The History of Rickrolling

Rick Astleys song Never Gonna Give You Up lives on through meme culture.

Brandon Dosen

Rick Astley’s song “Never Gonna Give You Up” lives on through meme culture.

Brandon Dosen, Columnist

Rickrolling has become legendary in the meme community ever since it got the media’s attention, but where did it come from in the first place?

Rickrolling is ever changing, and has a rich history. Although, before we cover it, we need to know what it is. Rickrolling is the act of giving someone a link to something, but it ends up taking you to Rick Astley’s “Never Gonna Give You Up.” The song was released on July 27, 1987 and was immediately loved. Around 1 million copies were sold, and is one of the top 10 songs of all time, according to Billboard.

While the song is the most important part, the actual meme came from something different. There was another meme by the name of duckroll. It has the same premise, where a link would lead to a video, although this time, the song was not known, and was named “The Picard Song.”

After the meme’s success, the template surrounding it was incorporated with tons of different songs, and eventually laid its eyes on the song we all know and love today. The meme dubbed “rickrolling” gained massive popularity, and when youtube used it for the 2008 April Fools day joke, the popularity grew to humongous heights. Later in the year, Rick Astley himself even rickrolled the audience of the 2008 Macy’s Day Parade by performing.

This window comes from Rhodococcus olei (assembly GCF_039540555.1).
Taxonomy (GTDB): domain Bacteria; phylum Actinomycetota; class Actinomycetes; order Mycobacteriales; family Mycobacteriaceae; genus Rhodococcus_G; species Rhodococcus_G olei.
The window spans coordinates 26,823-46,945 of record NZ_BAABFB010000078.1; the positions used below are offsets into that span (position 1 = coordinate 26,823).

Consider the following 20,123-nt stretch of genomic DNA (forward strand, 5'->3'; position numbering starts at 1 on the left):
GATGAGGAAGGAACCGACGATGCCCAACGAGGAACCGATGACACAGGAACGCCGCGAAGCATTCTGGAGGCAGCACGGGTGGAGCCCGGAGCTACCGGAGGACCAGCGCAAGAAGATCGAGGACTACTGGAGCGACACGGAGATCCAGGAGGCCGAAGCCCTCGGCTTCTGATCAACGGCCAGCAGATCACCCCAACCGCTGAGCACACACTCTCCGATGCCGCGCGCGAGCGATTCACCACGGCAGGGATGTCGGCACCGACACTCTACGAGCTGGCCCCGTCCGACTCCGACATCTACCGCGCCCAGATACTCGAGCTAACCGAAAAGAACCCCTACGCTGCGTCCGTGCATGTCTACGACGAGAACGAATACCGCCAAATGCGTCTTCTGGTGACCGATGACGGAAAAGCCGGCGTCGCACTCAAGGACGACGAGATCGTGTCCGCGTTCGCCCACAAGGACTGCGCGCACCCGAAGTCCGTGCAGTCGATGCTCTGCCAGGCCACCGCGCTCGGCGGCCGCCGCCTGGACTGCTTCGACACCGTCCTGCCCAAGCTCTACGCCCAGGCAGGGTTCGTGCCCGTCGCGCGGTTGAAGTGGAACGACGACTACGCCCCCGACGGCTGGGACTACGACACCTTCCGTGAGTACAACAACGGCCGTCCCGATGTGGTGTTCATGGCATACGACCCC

Where is the meme now, and where is it heading? While the meme is still being used, it has grown into something more. After having an interview with an eighth grader, Noah Thompson, he had agreed that the meme seems more as a name for the bait-and-switch group, and that shows exactly where it is now.

The rickroll is no longer about the song, but the premise instead. Rickrolling, while an amazing meme, overshadowed what made it, with duckrolling being forgotten. For more information about the subject, click here.